Interpretation and Translation Studies
College of Languages, Linguistics and Literature
Center for Interpretation and Translation Studies
1890 East-West Road
Honolulu, HI 96822
Tel: (808) 956-6233
Fax: (808) 956-2078
D. Ashworth, PhD (Director)-translation and interpretation theory, translation, computer applications
J. Y. Lu-Chen, PhD, Certificate in T&I-translation, computer-assisted translation, consecutive and simultaneous interpretation
A. Nakazawa, MA-translation
S. Zeng, PhD, Certificate in T&I-translation and interpretation theory, Web-based translation, consecutive and simultaneous interpretation
Certificates Offered: Certificate in Interpretation, and Certificate in Translation
The Academic Program
Interpretation and translation (IT) is the study of appropriateness in interlingual and cross-cultural communication. Translation students focus on written work. They acquire basic knowledge of computer-assisted tools and programs that facilitate translation, as well as an understanding of analytical and research techniques needed for translating written texts. Interpretation students focus on oral work. They learn the techniques needed to facilitate interpersonal, interlingual oral communication. Both fields of study emphasize sociolinguistic and communication skills and techniques needed to facilitate cultural, scientific, and technical exchanges in cross-cultural and multinational settings. Students may also focus on both fields of study by following, concurrently or sequentially, both programs of study.
The Center for Interpretation and Translation Studies was established at the University of Hawai'i at Manoa within the College of Languages, Linguistics and Literature in 1988. The center's primary goal is to provide, through theoretically based academic programs, basic training in interpretation and nonfiction translation. Additional objectives of the center include developing of an interdisciplinary research program and serving the community as a clearinghouse for information on professional resources and practices. It also aims to provide the community at large with a broad range of educational opportunities by sponsoring lectures, seminars, and workshops. For the latest information, please visit the center's Web page at
College of Social Sciences
2550 Campus Road
Honolulu, HI 96822
Tel: (808) 956-8881
Fax: (808) 956-5396
T. J. Brislin, PhD (Chair)-mass communication, history/trends, ethics
A. Auman, MA-news editing, publication layout and design
L. Frazier, EdD-public relations, publication layout and design
G. Y. Kato, MA-broadcast news, law, reporting
B. D. Keever, MS-public affairs reporting
T. Kelleher, PhD-public relations
Degree Offered: BA in journalism
The Academic Program
Journalism (JOUR) education helps students develop their ability to gather, analyze, and organize information and to communicate it to others clearly, effectively, and responsibly-skills that are particularly important in this Age of Information. Assignments in journalism courses also lead students to increase their knowledge of public institutions and major public issues and to become more at ease in meeting and talking with other people at many different levels. Many students major in journalism to prepare for careers with the print or broadcast news media or in public relations work. However, a journalism education also serves as an excellent foundation for graduate study in other fields.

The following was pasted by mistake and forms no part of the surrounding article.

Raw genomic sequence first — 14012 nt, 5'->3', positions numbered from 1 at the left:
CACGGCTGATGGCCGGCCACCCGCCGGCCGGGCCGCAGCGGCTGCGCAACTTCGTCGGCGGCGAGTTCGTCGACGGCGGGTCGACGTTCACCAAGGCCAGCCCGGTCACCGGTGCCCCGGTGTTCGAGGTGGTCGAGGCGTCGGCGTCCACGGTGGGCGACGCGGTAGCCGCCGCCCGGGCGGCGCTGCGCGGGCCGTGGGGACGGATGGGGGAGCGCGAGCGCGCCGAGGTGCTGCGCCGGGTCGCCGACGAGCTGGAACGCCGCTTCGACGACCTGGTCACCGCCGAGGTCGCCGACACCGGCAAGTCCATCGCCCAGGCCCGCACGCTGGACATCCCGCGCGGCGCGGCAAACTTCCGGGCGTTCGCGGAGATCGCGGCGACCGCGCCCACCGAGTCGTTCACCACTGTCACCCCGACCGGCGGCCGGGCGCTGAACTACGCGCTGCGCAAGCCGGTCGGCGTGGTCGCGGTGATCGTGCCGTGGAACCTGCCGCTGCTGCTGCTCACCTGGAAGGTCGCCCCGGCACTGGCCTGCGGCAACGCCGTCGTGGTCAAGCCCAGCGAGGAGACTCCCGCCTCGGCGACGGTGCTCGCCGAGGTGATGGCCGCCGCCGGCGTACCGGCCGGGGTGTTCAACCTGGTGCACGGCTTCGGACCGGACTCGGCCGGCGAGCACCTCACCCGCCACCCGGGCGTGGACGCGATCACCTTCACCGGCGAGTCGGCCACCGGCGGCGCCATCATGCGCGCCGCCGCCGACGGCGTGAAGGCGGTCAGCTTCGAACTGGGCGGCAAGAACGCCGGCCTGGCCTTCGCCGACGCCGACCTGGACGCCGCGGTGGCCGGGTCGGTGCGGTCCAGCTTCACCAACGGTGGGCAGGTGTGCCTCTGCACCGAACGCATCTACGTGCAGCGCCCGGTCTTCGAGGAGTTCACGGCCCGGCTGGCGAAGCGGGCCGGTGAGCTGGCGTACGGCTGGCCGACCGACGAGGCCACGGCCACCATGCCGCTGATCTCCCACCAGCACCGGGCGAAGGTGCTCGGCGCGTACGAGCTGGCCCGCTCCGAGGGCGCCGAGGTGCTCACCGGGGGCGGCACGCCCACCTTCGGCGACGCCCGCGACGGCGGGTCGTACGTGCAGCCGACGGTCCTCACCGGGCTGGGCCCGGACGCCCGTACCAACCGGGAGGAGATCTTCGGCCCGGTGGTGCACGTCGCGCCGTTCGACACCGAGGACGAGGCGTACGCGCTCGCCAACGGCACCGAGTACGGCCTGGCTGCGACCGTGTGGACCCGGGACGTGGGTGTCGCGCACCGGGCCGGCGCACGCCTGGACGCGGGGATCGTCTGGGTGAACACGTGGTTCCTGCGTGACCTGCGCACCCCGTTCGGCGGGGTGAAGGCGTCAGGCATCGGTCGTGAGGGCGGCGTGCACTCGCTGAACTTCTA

The department, which is largely professional in its orientation, is one of 106 departments or schools of journalism in the United States with national accreditation and is among the leaders in its emphasis on ethics and quality writing. More than half of its classes are "writing-intensive," and most call for more writing than that designation requires. Students are encouraged to work for Ka Leo O Hawai'i, the campus newspaper, and to participate in the department's extensive program of professional internships, many of which offer pay as well as valuable experience.
The program is accredited by the Accrediting Council on Education in Journalism and Mass Communications.
Advising is mandatory for all journalism majors.
- 30 credit hours minimum (maximum of 33) in journalism courses
- 15 additional non-introductory credit hours in a discipline of choice
- 90 credit hours in non-journalism courses
- All students enrolled in journalism classes requiring off-campus assignments must sign
a University of Hawai'i Waiver Form-Assumption of Risk and Release
- For all students: JOUR 150, 205, 206, and 365
- For students in print journalism sequence: JOUR 315, 415, 445, and 460
- For students in broadcast journalism sequence: JOUR 315, 366, 436, 466,
- For students in public relations sequence: JOUR 320, 410, and 420.